If you own a business in 2020, there’s a strong likelihood you sell on Amazon, or you’d like to.
Otherwise, if you don’t sell on Amazon you have to take on a lot more work in many ways.
For example, you have to worry more about the logistics of delivering your products to customers. Amazon has its own fleet of tractor-trailers, planes, and other delivery vehicles and they can offer much lower costs than you can get in any other way.
Amazon takes on the risks of their delivery trucks being on the road, and other benefits of selling on Amazon include the easy shipping process they facilitate overall and the fact they take care of a lot of the customer service elements.
With that being said, you need to use the FBA service to get the most out of these benefits of selling on the site. The following are some of the things to know about Amazon FBA in 2020.
What Is FBA?
Fulfillment by Amazon or FBA is a program that lets businesses dedicate less time to the administrative side of their business and more on the creative side. At its core, FBA is an outsourced shipping and handling service.
It works like this:
- You send your products to Amazon, which you do have to pay to do.
- Then, Amazon stores your products in their own warehouse.
- When someone orders one of your products, Amazon will pick it, pack and ship it. They’ll also track the order.
- Amazon handles refunds and returns.
- Every two weeks, Amazon totals your sales, takes out seller fees, and then your profits are deposited into your bank account.
While it sounds great, it comes at a cost.
What you’re doing is renting a space for your products at an Amazon warehouse.
You are also paying for the costs that come with fulfilling the order, but you don’t directly pay for shipping. Instead, shipping is included as part of the FBA fees as a portion of fulfillment costs.
When you’re an FBA seller, perhaps one of the biggest perks aside from convenience is the fact that you can offer your Prime customers free two-day shipping. That’s a massive selling point for buyers on Amazon.
Pros and Cons
These have been briefly touched on, but with FBA, the benefits include customer service and outsourced shipping, along with Prime offerings for your customers.
You don’t have to sell a certain amount of products each month to qualify for FBA.
However, you will have to pay fees based on the size of your products, how often you fulfill orders, and how many of your products you are opting to store in the Amazon warehouse.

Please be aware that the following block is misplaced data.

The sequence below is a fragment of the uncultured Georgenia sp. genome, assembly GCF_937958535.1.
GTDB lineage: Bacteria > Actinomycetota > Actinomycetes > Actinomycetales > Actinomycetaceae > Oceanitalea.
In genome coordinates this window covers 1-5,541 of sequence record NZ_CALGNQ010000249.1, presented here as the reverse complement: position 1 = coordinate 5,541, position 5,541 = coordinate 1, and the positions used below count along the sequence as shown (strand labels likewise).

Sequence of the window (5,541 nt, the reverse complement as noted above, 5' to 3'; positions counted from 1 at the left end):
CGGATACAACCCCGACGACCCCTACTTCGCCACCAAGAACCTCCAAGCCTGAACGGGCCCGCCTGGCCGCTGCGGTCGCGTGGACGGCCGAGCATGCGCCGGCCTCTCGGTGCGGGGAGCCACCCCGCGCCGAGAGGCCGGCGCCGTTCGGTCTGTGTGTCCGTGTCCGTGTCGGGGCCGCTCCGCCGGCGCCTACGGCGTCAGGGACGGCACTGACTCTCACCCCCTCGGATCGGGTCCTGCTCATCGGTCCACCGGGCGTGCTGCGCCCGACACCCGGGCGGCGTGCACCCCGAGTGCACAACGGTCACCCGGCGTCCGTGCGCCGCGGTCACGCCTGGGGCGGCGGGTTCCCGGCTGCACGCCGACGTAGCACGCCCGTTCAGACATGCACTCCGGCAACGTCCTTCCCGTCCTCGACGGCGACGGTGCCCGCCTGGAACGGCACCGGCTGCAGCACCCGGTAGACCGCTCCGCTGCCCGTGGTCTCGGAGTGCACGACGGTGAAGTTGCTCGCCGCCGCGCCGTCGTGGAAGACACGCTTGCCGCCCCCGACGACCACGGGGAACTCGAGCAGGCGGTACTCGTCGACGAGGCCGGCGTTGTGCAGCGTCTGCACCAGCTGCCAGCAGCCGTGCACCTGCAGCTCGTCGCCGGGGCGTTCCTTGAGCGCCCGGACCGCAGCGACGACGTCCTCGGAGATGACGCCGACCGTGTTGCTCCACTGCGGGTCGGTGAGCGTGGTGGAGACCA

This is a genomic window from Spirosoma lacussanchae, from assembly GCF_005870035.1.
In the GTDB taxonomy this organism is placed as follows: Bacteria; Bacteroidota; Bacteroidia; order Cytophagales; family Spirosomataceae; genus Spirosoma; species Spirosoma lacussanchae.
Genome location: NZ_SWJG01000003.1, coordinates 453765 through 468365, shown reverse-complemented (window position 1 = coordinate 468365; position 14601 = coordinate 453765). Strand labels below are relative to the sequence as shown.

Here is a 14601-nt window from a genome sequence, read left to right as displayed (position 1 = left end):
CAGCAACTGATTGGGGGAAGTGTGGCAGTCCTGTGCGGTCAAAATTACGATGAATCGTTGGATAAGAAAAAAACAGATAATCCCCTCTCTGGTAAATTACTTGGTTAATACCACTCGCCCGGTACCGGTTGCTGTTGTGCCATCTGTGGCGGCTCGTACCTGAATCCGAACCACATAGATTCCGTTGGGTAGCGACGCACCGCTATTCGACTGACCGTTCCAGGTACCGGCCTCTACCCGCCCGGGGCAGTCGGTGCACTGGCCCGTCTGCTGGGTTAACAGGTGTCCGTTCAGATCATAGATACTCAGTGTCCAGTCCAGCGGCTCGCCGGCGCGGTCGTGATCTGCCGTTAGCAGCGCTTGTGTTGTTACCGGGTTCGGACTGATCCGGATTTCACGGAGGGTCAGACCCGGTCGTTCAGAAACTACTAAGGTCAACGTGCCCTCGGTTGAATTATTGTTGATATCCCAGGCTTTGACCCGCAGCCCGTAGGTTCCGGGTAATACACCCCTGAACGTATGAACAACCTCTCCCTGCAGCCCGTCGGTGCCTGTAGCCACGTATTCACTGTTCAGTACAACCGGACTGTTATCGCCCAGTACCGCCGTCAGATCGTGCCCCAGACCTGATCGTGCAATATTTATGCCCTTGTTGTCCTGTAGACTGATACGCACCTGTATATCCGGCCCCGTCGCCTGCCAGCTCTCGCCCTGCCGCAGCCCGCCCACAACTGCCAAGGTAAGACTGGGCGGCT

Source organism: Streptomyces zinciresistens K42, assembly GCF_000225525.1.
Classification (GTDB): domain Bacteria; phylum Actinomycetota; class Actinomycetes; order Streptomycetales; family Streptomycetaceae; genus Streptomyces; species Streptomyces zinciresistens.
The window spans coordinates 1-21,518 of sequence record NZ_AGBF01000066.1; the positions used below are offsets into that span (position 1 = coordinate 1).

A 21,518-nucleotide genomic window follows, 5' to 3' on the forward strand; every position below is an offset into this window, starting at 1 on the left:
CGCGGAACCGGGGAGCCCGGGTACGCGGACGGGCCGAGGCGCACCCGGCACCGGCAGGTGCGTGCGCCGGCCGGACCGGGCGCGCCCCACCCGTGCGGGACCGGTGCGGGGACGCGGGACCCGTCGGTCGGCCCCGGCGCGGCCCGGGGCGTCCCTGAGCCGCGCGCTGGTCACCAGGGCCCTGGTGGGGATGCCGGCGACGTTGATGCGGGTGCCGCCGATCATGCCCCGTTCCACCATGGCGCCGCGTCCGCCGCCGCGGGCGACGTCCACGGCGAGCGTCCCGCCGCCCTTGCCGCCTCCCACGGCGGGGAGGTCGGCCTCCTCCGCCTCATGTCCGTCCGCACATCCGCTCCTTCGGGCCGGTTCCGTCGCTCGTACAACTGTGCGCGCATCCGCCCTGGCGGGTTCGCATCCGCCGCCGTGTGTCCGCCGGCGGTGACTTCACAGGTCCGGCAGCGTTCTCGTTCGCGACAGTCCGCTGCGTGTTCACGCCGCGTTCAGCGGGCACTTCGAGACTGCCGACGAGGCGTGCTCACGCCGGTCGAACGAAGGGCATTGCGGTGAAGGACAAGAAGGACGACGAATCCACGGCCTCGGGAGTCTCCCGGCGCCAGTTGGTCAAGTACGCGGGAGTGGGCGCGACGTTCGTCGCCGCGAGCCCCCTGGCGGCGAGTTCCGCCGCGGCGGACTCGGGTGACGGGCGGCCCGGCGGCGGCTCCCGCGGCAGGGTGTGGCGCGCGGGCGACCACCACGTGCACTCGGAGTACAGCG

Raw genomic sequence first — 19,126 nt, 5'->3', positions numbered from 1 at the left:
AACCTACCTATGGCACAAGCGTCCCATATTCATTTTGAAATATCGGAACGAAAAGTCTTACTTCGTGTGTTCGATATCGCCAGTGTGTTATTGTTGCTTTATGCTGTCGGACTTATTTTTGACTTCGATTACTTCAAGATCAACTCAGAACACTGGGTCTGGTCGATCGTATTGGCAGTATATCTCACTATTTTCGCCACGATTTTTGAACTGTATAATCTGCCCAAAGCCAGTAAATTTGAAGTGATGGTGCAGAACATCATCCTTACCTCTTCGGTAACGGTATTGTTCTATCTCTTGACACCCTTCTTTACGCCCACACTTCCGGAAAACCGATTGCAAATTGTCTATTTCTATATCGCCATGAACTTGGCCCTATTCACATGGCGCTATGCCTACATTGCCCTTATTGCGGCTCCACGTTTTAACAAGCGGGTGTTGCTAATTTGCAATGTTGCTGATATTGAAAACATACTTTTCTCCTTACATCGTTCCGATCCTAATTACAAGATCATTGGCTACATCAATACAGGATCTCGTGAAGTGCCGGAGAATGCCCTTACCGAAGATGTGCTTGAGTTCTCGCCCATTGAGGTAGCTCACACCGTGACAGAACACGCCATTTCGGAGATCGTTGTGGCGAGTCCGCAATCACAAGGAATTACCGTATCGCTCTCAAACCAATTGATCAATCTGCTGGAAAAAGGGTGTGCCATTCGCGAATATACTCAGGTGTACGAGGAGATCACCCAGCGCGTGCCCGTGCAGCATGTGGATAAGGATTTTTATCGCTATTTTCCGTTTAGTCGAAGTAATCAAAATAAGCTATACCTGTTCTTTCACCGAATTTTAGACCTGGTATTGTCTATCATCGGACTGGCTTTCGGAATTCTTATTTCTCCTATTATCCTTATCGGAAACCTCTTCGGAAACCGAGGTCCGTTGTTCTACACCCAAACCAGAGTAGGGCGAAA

Another big con of FBA is that since returns are so easy, you might get more of them.
You Don’t Have To Do FBA
While it seems that most sellers use FBA, you don’t have to.
It’s perfectly fine to keep selling on Amazon without it. If you’re just starting out, you may be able to handle everything on your own If and save yourself some money.
You Can Use FBA To Fulfill Orders from Other Websites
If you sell your products on other sites, you can also use FBA, and the orders will be fulfilled. You’re not limited to just Amazon listings.
What you can do is use FBA as your entire operations for shipping and customer service, no matter where an order is placed.
What’s Your Role?
If you use FBA, there are still things you’re responsible for as you grow your business.
First, you will choose the products you’re going to sell. This is a big one because of the obvious fact that you want to be selling and because you want products that sell quickly so you can avoid storage fees.
You’ll have to keep up with your inventory levels on Amazon regularly to ensure your products remain in stock.
You’ll also have to advertise and market your products. It doesn’t matter if you have FBA services or not if no one can find your products.
Finally, before you sell on FBA, it’s a good idea to put time into research. You need to look at competitors to find profitable products, but they can’t be so competitive and popular that you’re up against thousands of other sellers. What you can do to differentiate yourself on Amazon is to bundle your products, which is how your listings will stand out compared to others.